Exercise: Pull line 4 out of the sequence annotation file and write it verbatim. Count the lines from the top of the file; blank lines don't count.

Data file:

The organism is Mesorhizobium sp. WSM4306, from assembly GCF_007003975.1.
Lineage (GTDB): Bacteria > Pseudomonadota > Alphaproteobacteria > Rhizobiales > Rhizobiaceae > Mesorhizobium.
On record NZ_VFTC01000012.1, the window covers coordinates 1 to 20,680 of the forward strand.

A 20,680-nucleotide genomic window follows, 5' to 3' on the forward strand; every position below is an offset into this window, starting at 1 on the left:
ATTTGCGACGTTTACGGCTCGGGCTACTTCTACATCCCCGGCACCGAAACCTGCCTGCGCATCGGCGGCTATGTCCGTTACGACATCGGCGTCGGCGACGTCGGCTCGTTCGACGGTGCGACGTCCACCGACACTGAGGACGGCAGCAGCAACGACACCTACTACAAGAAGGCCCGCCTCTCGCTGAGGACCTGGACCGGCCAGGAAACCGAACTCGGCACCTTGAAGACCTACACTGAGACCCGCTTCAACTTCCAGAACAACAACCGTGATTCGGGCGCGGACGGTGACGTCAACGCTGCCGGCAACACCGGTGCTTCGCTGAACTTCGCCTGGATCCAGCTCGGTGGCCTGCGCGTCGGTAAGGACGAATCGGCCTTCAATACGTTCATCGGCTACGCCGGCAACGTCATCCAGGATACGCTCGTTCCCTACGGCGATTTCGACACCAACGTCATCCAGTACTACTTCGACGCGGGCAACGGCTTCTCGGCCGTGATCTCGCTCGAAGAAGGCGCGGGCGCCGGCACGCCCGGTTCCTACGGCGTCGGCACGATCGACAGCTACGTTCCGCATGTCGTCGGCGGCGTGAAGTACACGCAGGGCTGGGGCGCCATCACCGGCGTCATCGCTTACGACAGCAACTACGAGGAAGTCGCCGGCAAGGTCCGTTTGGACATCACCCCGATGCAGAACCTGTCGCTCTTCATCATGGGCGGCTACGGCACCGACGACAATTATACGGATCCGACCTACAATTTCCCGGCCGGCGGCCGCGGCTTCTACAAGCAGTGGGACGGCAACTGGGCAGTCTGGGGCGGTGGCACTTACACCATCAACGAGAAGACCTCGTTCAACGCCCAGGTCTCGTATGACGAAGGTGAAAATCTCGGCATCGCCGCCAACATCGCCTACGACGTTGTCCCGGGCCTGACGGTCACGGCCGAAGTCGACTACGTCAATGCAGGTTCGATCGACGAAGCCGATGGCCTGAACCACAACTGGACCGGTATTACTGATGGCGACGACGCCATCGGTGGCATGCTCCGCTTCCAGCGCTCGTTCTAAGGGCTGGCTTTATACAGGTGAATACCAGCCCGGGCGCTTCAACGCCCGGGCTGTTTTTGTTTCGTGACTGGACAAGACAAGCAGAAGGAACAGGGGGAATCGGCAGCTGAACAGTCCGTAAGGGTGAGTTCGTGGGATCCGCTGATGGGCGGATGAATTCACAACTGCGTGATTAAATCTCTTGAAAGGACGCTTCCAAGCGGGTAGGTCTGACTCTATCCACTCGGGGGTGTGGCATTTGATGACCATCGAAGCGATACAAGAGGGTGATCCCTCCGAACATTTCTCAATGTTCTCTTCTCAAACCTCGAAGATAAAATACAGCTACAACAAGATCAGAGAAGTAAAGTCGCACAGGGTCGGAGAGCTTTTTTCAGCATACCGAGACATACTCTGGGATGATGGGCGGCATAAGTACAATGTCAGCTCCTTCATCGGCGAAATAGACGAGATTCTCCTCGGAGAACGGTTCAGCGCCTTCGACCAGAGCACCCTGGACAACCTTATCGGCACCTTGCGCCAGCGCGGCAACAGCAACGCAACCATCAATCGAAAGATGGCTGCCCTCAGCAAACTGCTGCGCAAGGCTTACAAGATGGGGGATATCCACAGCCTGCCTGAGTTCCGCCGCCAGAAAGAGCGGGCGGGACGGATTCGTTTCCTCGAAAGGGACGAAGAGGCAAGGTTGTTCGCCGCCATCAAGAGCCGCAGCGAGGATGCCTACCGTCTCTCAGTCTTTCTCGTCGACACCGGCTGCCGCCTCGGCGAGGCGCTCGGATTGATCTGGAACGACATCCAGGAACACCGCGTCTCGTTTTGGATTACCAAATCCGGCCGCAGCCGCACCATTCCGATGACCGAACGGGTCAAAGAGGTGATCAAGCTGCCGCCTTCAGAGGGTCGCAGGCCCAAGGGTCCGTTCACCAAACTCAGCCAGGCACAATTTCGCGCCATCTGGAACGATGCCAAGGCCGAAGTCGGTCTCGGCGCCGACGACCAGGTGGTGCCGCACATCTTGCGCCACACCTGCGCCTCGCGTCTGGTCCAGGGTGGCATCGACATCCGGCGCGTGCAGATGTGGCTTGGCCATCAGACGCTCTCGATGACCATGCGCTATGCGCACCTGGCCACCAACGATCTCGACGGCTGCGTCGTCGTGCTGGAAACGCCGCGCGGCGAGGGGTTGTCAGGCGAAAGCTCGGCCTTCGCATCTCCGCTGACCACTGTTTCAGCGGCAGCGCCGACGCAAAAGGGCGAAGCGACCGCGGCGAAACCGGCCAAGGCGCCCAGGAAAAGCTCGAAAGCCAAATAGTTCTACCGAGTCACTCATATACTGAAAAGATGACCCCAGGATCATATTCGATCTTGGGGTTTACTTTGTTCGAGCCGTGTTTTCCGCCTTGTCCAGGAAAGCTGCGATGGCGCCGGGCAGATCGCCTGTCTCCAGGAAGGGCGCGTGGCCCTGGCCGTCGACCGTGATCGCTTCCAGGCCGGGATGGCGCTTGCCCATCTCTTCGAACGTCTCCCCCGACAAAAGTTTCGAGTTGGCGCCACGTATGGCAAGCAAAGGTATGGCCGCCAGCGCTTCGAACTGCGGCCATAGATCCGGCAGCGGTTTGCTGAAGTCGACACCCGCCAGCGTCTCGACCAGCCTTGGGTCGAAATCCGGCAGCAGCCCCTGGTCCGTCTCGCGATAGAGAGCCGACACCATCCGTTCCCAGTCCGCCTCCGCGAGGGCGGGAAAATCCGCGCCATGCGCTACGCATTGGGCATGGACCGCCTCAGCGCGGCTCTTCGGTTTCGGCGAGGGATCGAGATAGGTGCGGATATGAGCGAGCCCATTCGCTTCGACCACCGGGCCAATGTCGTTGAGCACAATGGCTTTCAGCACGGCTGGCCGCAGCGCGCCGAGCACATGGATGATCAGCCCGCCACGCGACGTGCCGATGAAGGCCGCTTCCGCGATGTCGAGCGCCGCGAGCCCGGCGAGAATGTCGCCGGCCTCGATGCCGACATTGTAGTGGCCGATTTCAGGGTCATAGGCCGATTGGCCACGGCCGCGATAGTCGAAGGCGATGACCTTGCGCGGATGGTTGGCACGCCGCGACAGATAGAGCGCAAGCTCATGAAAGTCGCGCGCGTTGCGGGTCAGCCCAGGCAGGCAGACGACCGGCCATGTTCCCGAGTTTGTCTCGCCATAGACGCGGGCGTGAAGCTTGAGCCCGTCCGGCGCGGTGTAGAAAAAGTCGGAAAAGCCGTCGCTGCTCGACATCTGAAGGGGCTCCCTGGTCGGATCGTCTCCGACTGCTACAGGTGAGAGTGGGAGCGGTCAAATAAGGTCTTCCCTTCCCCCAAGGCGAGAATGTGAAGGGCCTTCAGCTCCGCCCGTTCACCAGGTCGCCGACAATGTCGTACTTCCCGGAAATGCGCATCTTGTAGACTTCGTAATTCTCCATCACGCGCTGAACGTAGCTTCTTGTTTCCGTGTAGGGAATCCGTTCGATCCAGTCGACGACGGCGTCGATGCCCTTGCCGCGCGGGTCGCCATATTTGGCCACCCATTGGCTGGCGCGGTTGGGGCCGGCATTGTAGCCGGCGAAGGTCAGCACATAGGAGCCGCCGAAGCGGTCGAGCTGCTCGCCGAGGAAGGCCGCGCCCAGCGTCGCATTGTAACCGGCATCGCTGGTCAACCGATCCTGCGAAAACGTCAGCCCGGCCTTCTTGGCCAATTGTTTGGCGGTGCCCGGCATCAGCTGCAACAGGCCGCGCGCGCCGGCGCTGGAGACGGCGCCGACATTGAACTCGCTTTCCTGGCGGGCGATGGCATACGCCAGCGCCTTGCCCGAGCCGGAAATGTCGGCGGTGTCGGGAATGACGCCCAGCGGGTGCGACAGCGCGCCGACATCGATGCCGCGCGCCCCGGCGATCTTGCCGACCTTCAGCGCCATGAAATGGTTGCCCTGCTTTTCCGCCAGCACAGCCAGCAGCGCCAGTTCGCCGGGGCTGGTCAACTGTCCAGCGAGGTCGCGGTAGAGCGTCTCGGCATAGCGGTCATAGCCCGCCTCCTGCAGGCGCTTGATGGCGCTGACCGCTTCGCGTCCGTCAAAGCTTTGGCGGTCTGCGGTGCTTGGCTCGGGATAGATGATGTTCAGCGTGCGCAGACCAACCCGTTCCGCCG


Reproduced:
A 20,680-nucleotide genomic window follows, 5' to 3' on the forward strand; every position below is an offset into this window, starting at 1 on the left: